Buying real estate is a major financial decision which involves placing trust in many professionals. From real estate agents to insurance brokers, there are many opportunities for professionals to help or hurt a prospective buyer. The Ontario government recently proposed legislation to prohibit real estate agents from representing both the buyer and seller in a transaction. They say that the practice, commonly referred to as "double ending" can leave one or both parties vulnerable to a real estate agent who potentially has different interests. Many Toronto residents believe this real estate law would protect buyers and sellers alike, while others aren't so sure.
Proponents believe that double dipping presents a clear conflict of interest. Buyers and sellers may not get honest advice from someone representing both parties. Additionally, a real estate agent could take steps to ensure the buyer that the agent represents is given priority and the agent's bid is accepted over others. This creates unfairness in the market and puts other buyers at a disadvantage, a particular disadvantage in highly competitive markets like Toronto, GTA and Vaughan. In extreme cases, it could prevent a seller from getting the best offer possible.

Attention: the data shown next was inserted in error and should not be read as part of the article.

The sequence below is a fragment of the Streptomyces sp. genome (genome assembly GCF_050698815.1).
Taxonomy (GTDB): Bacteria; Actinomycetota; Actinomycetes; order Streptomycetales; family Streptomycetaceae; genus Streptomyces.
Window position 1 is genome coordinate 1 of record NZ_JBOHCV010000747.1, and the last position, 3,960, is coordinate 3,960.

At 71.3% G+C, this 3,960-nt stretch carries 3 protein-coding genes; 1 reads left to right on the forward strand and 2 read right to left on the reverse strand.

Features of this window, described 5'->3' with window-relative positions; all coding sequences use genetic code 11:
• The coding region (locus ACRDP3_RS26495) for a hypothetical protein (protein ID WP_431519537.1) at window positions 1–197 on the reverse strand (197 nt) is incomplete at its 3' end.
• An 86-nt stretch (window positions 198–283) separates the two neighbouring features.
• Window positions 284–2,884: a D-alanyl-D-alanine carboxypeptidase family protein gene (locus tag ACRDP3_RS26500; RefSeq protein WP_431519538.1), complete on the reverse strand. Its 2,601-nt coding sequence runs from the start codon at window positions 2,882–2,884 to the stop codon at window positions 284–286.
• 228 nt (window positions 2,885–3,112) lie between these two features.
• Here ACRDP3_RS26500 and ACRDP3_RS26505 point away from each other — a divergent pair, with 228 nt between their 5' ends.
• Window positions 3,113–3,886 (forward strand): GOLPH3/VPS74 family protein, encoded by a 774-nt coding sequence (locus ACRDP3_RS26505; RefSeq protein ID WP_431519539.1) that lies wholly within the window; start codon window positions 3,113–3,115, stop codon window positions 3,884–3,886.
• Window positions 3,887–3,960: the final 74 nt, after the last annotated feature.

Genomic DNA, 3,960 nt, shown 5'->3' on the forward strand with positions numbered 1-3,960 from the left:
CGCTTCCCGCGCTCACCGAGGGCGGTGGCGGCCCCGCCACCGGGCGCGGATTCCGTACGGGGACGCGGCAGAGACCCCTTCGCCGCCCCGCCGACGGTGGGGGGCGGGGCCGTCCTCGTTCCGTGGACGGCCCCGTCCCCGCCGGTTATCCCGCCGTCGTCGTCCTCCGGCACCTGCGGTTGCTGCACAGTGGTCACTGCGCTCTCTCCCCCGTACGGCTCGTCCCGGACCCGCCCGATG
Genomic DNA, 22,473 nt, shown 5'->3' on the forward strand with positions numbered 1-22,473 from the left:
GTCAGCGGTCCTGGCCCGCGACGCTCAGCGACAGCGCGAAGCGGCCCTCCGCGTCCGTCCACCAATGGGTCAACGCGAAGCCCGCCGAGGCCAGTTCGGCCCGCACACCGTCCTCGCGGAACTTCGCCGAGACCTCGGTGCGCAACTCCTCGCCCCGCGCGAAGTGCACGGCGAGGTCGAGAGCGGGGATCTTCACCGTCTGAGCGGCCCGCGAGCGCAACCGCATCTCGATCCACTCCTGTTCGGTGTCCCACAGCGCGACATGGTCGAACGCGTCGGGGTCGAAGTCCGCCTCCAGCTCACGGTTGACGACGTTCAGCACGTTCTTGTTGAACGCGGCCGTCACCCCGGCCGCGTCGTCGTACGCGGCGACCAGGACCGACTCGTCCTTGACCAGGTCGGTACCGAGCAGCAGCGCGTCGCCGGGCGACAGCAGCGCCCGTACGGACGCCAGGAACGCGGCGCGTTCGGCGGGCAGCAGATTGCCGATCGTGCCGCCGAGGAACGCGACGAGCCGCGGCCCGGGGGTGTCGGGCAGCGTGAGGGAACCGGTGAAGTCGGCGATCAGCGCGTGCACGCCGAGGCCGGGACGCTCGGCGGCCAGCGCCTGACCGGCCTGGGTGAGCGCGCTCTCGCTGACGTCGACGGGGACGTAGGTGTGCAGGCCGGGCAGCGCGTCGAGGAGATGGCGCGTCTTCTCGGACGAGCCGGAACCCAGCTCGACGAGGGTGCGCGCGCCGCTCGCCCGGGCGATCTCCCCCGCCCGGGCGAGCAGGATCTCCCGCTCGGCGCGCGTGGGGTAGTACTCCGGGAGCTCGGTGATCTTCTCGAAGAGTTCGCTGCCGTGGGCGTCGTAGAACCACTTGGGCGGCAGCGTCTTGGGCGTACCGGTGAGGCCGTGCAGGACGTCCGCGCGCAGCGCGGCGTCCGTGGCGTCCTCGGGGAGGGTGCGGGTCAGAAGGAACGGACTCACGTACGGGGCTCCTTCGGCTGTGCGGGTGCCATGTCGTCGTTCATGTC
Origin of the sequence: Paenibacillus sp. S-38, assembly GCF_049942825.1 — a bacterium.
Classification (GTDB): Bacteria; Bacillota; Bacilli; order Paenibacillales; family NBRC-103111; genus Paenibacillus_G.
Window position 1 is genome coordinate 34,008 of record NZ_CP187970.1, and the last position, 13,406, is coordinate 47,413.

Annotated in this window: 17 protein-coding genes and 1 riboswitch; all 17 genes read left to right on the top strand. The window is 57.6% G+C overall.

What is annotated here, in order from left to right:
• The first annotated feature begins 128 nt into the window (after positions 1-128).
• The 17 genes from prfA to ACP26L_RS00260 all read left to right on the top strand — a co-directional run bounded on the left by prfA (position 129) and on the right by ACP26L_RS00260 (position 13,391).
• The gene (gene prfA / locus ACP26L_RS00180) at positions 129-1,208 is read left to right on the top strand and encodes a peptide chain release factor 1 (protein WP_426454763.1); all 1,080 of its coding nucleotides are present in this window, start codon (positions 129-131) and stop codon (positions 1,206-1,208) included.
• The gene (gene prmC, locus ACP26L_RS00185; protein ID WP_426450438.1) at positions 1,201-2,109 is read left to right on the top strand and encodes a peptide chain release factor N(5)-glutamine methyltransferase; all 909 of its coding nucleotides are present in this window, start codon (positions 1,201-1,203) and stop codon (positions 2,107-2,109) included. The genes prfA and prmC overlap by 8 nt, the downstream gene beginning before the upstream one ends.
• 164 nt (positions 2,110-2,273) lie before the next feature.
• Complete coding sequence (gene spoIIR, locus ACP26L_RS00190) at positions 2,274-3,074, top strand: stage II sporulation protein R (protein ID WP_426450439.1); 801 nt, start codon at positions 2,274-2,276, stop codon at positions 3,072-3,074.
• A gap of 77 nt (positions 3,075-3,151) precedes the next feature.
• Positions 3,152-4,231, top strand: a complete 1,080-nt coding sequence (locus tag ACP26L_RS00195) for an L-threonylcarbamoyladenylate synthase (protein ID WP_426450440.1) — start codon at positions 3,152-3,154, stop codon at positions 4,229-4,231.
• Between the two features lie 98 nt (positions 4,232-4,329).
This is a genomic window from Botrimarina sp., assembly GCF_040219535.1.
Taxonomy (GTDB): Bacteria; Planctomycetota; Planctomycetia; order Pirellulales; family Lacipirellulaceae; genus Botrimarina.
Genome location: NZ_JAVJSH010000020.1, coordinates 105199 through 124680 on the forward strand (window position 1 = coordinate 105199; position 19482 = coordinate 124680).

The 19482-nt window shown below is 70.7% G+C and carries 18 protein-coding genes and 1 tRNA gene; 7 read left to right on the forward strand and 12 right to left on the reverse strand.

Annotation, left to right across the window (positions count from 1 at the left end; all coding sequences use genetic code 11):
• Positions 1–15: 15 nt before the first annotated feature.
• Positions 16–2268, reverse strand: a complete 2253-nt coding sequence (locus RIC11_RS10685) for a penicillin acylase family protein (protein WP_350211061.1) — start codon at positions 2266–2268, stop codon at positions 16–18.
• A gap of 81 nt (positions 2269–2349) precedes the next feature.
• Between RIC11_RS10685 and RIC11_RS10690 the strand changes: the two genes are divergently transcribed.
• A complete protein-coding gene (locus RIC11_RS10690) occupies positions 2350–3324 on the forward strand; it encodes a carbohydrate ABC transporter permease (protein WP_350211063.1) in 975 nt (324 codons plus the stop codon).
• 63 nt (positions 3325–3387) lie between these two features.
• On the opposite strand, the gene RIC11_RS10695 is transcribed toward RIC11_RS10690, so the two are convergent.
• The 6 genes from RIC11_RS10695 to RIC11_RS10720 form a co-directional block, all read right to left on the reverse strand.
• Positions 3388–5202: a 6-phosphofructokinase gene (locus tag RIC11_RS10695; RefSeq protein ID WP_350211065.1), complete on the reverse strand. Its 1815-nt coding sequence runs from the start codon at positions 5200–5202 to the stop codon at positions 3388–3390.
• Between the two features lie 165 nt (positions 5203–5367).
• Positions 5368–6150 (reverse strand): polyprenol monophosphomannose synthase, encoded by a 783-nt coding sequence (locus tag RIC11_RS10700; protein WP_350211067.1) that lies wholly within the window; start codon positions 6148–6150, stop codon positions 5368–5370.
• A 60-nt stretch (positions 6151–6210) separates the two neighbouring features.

The Real Estate Council of Ontario supports the bill. It also supports increased penalties for agents who do not follow the rules. The current punishment for real estate professionals who go against policy is a fine up to $50,000 or the loss of real estate registration privileges. RECO is highly involved in these investigations and supports the Ontario government with any punishments, signaling its commitment to consumer trust.
Toronto consumers will need someone who knows the ins and outs of real estate law before becoming involved in the selling or buying of property. This is a serious purchase, and it is treated as such by the Ontario government, professional associations and the general public. Those who are unsure how to protect themselves from unfair treatment on either side are advised to consult a lawyer who focuses his or her practice in real estate law.
Source: The Toronto Star, "Consumers deserve trust and transparency in real estate transactions", Mike Cusano, July 14, 2017